March 31, 2011
What a perfectly ridiculous rejoinders by Messrs Bloom amd Millis to my original post. The capacity for denial of Israel’s rights on this issue is breathtaking.
So how can something that was legal in the first instance, become illegal the next. The answer in this case is that it can not.
No less than four Prime Ministers of Israel, Barak, Sharon, Olmert and Netanyahu have indicated that in the interests of peace they have every intention of withdrawing from territory captured in the Six day War and making painful concessions. In fact Israel has already withdrawn from a majority of land captured when it made its peace treaty with Egypt which gives the lie to Mr Bloom’s claims as does the withdrawal from Gaza.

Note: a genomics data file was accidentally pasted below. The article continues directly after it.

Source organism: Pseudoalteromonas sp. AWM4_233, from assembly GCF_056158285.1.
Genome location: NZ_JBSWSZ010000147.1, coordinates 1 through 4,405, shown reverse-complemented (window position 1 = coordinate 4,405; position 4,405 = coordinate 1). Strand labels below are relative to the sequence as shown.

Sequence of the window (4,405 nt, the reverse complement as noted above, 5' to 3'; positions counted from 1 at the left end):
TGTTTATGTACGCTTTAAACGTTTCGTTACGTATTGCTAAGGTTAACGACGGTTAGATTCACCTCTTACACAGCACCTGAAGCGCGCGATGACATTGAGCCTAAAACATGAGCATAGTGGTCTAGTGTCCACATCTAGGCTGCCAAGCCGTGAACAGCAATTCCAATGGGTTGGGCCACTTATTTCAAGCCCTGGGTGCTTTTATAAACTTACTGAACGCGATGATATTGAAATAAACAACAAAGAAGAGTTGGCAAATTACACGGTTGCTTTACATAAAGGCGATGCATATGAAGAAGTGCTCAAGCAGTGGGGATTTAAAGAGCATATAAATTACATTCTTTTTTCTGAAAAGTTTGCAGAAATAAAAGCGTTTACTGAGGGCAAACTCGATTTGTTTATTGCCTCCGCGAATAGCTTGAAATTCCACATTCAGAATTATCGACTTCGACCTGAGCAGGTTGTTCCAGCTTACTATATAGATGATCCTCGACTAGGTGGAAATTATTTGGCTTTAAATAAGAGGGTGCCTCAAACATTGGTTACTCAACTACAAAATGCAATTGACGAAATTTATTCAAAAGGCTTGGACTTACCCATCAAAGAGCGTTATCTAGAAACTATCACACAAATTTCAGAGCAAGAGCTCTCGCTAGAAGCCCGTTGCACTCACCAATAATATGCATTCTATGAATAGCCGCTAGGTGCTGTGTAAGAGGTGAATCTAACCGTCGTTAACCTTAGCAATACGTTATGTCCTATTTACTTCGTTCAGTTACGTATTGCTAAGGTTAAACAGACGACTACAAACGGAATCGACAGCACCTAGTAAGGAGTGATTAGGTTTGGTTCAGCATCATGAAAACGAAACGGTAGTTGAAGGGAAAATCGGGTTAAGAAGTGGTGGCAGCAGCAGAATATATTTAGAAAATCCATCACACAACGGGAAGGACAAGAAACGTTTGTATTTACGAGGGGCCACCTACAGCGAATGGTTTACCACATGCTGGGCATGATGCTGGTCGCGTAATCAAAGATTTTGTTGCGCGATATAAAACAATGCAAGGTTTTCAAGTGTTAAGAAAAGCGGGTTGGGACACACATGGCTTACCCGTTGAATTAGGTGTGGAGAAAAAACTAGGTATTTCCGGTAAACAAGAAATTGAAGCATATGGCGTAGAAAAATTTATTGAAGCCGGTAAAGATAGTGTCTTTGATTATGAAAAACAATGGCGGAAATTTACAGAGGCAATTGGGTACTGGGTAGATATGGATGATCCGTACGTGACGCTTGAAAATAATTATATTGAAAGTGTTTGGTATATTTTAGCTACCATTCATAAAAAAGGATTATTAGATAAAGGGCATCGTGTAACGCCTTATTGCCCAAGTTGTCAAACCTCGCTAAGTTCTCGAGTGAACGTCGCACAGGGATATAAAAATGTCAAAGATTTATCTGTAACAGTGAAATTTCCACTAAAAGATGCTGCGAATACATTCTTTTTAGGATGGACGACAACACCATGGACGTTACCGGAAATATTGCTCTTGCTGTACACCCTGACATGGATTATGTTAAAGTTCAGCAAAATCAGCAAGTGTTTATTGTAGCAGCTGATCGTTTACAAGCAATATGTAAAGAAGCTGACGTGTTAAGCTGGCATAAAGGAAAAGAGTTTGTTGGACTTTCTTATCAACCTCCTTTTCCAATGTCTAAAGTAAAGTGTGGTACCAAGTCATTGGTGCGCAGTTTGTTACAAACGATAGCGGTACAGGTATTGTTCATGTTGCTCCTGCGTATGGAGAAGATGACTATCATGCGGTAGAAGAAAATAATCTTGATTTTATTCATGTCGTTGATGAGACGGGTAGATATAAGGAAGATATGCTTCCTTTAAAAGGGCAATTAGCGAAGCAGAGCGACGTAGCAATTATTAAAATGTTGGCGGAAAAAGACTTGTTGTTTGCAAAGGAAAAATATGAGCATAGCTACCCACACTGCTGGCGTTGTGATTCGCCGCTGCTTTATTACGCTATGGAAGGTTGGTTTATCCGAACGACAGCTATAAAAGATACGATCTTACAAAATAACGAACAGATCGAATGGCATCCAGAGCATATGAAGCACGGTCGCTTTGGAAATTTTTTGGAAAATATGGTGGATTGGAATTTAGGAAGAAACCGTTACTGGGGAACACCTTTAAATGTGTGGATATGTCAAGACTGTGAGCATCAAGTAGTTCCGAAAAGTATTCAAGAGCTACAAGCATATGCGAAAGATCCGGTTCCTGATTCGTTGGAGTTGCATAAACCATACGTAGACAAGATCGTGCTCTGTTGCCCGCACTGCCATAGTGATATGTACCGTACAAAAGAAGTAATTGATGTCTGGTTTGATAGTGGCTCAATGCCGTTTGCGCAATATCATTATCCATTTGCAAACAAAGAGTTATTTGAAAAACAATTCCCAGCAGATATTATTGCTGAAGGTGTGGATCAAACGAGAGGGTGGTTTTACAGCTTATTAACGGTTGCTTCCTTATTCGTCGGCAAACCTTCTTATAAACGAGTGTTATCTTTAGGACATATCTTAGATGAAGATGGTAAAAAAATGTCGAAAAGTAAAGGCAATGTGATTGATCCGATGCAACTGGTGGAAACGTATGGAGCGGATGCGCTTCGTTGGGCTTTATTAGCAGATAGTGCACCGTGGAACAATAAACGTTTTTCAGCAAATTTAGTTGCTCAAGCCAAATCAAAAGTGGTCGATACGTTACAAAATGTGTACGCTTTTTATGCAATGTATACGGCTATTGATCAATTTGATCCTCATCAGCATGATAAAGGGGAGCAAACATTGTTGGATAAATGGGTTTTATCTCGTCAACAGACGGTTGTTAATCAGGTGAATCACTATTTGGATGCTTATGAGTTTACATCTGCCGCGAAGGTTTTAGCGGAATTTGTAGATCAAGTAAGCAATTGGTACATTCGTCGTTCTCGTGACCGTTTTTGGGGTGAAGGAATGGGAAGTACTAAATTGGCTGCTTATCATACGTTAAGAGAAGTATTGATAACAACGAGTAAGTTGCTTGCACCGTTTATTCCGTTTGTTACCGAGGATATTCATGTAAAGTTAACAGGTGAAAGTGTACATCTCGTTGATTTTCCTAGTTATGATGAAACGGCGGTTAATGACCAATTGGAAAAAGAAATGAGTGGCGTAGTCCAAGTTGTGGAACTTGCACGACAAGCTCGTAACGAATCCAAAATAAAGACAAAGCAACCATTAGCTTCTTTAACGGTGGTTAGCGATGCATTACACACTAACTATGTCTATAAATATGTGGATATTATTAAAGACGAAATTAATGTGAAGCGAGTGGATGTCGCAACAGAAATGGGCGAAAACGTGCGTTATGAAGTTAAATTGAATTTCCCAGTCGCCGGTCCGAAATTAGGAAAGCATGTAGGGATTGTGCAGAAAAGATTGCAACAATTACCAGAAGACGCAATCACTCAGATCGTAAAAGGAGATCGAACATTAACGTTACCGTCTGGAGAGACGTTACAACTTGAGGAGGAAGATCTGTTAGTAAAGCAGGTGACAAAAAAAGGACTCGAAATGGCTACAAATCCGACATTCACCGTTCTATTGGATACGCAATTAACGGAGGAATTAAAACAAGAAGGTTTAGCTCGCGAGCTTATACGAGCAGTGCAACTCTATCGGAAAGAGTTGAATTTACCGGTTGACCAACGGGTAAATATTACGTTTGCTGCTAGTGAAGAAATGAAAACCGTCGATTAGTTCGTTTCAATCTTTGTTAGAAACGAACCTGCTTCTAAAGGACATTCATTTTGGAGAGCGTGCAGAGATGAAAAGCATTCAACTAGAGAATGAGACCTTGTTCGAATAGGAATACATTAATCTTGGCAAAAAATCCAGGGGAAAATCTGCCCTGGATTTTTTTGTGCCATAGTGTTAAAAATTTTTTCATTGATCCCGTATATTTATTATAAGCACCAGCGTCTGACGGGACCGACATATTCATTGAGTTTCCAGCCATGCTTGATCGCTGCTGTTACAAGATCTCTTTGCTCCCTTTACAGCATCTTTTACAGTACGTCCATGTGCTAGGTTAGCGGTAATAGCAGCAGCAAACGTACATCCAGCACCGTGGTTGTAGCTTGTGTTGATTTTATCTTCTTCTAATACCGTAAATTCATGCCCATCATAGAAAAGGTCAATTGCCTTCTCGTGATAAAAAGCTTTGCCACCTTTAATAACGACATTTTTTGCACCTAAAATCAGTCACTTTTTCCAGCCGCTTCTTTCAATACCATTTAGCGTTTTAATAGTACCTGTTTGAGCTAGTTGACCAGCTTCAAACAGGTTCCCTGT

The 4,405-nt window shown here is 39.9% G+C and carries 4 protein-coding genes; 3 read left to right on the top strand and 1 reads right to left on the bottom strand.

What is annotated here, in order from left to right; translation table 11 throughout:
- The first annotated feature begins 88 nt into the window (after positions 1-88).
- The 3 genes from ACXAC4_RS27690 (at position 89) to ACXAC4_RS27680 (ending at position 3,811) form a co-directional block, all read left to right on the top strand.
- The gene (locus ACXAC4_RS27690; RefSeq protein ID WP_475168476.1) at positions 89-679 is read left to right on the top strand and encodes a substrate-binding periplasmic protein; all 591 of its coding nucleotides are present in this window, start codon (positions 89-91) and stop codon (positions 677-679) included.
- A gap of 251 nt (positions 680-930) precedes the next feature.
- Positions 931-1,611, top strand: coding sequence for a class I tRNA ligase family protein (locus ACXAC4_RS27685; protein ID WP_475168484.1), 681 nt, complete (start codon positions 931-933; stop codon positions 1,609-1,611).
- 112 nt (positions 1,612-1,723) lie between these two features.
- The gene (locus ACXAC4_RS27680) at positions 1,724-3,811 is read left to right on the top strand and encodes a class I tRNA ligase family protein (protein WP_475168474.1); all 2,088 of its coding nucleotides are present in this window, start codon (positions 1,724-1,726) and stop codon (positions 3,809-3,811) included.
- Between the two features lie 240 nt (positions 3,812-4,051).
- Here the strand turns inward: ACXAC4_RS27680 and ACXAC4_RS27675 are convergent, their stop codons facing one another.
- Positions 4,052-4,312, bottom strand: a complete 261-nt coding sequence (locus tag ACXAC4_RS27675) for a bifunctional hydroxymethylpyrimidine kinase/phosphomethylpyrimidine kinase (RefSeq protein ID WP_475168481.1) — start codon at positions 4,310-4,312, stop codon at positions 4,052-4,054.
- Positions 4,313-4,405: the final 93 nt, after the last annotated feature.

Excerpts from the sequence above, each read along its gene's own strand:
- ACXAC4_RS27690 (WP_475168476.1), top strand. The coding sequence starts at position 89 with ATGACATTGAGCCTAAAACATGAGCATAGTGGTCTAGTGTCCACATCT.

I note that Mr Bloom goes in for verbal acrobatics by reading into the 4th Geneva Convention words that were never meant to be there. He knows or should know that the convention was put in place to deem it a war crime for the forcible deportation of the civilians of a country which is occupied by a foreign invasion force and was notably aimed at what the Nazis did principally to the Jews who were transported to the concentration camps in Eastern Europe. It does not refer to the creation of Jewish communities in land liberated by Israel in the 1967 Six day War. How one can say that “indirectly” which by the way was added to the original convention some thirty years after the original convention was passed (at the behest no less of the Arabs) refers to Jews moving back to the Etzion Bloc that was captured and illegally annexed by the Jordanians in 1947 after they slaughtered the people lawfully living on Jewish owned land, beggars belief.